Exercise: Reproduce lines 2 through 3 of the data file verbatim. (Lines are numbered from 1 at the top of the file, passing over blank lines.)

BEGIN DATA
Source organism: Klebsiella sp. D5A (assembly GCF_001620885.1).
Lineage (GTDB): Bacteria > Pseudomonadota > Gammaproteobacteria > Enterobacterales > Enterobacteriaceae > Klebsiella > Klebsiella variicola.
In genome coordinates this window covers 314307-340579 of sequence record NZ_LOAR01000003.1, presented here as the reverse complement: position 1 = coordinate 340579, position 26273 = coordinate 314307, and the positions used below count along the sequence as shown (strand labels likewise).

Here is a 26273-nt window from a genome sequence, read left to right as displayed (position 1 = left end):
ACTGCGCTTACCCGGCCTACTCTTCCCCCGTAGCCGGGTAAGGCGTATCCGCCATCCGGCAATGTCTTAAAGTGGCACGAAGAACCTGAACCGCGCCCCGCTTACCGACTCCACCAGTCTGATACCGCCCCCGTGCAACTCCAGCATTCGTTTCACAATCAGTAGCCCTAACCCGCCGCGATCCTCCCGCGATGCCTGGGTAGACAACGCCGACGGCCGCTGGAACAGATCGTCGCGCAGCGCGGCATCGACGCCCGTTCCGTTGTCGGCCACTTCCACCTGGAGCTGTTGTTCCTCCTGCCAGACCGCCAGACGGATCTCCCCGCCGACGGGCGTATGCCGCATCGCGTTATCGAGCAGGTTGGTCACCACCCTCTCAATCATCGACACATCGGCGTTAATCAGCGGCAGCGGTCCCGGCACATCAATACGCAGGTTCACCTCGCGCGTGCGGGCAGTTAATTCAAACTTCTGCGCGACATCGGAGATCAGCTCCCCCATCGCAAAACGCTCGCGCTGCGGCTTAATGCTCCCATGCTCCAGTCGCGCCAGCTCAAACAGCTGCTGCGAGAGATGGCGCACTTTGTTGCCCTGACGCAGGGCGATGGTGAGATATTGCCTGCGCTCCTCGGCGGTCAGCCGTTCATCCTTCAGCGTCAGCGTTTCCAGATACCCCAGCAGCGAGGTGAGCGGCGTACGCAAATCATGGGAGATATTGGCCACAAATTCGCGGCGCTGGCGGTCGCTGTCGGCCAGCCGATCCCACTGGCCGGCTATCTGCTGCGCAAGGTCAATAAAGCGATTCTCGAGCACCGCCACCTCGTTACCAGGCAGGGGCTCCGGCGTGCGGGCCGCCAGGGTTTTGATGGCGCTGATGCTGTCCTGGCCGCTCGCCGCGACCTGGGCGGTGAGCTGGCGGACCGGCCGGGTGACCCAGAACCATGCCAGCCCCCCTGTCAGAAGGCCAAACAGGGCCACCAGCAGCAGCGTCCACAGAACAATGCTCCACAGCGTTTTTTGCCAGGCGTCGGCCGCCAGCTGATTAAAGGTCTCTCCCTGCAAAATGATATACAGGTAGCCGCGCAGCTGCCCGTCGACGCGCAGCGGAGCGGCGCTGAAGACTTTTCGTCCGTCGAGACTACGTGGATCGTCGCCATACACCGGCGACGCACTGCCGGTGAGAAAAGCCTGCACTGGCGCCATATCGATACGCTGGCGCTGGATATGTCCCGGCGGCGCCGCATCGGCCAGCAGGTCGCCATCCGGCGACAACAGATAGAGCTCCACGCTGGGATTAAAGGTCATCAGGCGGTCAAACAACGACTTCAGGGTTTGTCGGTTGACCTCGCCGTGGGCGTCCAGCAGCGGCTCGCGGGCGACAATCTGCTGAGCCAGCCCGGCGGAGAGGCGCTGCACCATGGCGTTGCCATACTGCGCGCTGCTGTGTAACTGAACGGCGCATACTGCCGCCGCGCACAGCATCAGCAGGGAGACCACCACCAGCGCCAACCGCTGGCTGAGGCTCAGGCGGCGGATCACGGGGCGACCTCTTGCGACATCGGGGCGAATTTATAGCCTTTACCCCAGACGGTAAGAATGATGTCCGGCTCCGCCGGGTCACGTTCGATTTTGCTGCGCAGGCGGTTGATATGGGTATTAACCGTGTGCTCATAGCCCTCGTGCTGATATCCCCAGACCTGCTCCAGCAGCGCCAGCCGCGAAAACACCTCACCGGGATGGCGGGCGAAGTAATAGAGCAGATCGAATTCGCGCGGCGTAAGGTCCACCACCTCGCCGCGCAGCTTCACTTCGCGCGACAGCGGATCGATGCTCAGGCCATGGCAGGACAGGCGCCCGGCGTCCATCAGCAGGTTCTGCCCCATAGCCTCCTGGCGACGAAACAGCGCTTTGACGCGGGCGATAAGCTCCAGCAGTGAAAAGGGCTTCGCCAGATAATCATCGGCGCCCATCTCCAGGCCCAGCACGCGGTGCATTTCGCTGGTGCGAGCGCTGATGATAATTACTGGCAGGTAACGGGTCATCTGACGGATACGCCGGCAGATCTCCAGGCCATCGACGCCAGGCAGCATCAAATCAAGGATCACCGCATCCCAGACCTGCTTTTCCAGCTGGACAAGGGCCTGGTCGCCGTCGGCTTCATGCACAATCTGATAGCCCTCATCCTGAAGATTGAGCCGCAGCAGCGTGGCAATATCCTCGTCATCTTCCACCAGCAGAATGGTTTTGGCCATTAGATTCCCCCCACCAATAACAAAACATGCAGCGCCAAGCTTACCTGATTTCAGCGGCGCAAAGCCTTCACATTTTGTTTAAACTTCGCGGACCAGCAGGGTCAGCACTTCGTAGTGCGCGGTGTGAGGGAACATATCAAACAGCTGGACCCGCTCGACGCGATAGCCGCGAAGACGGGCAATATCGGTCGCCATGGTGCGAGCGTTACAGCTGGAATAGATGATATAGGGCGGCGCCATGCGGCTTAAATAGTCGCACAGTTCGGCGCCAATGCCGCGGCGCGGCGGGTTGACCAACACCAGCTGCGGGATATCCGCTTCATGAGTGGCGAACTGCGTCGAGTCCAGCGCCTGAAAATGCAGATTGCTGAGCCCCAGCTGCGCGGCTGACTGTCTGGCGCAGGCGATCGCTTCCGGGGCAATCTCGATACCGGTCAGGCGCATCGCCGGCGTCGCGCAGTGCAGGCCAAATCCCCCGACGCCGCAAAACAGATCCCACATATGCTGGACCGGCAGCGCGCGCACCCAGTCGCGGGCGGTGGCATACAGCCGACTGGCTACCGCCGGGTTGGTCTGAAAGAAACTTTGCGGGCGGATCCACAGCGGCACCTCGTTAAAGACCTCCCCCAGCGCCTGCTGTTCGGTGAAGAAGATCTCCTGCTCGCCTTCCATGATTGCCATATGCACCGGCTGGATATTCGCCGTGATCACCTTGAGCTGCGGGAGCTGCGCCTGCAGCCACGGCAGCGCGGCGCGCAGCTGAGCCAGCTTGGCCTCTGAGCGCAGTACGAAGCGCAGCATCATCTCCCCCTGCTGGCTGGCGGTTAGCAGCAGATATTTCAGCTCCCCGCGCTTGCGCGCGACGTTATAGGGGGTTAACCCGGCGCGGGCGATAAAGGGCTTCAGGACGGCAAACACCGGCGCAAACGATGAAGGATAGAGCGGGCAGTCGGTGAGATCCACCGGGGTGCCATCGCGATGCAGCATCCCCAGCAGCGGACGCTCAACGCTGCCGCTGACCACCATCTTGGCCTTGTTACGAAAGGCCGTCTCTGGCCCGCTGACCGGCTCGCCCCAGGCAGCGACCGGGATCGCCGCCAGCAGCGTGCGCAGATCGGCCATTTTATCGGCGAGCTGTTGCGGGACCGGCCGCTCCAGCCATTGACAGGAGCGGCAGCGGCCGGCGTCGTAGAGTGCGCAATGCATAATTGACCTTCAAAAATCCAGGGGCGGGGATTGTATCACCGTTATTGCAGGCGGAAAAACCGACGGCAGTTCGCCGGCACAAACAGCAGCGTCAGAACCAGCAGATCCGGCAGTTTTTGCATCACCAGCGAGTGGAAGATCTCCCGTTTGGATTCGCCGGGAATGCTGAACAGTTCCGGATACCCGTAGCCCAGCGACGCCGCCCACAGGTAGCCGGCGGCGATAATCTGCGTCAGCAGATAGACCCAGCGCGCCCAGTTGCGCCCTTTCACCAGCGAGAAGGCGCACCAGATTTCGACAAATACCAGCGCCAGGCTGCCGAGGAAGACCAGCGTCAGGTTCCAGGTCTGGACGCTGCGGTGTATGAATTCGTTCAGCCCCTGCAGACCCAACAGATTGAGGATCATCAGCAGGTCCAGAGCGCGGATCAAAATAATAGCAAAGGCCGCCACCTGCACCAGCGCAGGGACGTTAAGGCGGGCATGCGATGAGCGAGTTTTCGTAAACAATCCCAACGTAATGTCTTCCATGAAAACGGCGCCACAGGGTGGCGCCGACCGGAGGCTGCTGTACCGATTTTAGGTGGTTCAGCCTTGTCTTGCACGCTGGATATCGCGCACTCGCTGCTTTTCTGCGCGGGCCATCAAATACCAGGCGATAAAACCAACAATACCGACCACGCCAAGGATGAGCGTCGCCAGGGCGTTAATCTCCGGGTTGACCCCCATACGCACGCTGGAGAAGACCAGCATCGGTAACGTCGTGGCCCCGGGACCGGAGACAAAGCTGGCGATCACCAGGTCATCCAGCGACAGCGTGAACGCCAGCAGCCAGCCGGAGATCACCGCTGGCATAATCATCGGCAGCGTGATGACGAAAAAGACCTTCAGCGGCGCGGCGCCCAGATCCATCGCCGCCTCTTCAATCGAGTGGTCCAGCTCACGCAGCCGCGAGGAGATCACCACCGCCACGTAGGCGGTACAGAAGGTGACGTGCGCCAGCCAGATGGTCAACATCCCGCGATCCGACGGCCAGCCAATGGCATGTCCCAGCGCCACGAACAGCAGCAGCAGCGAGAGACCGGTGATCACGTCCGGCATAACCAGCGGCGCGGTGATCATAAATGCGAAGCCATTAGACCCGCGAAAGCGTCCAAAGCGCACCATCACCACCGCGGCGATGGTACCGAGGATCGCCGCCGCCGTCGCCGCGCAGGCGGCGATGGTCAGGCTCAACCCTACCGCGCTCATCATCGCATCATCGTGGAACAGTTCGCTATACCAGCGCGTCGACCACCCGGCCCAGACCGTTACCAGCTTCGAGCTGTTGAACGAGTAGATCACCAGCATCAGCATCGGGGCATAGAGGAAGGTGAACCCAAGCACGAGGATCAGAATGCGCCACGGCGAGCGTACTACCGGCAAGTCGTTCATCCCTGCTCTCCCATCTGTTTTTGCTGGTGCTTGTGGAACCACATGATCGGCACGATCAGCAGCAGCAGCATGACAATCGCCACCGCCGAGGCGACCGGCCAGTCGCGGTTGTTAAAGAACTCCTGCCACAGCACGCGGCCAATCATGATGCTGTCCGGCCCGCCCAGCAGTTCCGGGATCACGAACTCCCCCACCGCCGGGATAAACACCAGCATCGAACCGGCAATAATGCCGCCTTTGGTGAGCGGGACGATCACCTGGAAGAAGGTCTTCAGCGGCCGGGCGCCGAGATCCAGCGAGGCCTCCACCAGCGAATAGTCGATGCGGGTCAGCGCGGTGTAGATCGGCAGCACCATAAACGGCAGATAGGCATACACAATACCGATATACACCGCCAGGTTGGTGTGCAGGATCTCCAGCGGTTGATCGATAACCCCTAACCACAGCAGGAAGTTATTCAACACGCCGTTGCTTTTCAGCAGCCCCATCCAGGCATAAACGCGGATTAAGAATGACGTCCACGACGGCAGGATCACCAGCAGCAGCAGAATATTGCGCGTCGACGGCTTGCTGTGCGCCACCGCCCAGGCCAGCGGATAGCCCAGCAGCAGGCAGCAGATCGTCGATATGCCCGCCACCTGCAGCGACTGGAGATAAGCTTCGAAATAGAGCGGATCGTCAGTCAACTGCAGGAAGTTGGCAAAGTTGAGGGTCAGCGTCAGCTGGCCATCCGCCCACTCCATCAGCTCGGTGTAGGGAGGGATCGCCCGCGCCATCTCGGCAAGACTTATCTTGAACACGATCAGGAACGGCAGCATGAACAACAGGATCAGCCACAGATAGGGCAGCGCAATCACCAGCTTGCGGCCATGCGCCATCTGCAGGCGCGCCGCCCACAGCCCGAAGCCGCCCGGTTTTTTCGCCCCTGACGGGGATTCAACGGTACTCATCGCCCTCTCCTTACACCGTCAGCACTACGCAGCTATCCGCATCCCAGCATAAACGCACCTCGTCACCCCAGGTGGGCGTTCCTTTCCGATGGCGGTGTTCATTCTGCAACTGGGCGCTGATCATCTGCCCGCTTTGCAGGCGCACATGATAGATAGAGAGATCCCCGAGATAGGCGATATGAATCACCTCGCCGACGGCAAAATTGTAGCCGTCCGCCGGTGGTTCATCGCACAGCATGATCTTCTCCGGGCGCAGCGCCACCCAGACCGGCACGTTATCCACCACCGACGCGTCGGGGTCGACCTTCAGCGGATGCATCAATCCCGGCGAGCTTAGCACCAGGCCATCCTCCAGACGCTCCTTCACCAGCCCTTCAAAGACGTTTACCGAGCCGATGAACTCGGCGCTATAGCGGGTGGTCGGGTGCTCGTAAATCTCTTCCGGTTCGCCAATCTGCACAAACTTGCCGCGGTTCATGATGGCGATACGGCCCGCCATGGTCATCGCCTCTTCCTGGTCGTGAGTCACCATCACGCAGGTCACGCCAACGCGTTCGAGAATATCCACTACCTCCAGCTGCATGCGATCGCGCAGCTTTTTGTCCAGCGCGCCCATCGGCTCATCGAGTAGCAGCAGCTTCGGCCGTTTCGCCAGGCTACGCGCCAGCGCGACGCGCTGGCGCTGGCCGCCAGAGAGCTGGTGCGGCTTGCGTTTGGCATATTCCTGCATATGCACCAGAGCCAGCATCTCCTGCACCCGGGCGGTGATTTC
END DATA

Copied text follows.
Lineage (GTDB): Bacteria > Pseudomonadota > Gammaproteobacteria > Enterobacterales > Enterobacteriaceae > Klebsiella > Klebsiella variicola.
In genome coordinates this window covers 314307-340579 of sequence record NZ_LOAR01000003.1, presented here as the reverse complement: position 1 = coordinate 340579, position 26273 = coordinate 314307, and the positions used below count along the sequence as shown (strand labels likewise).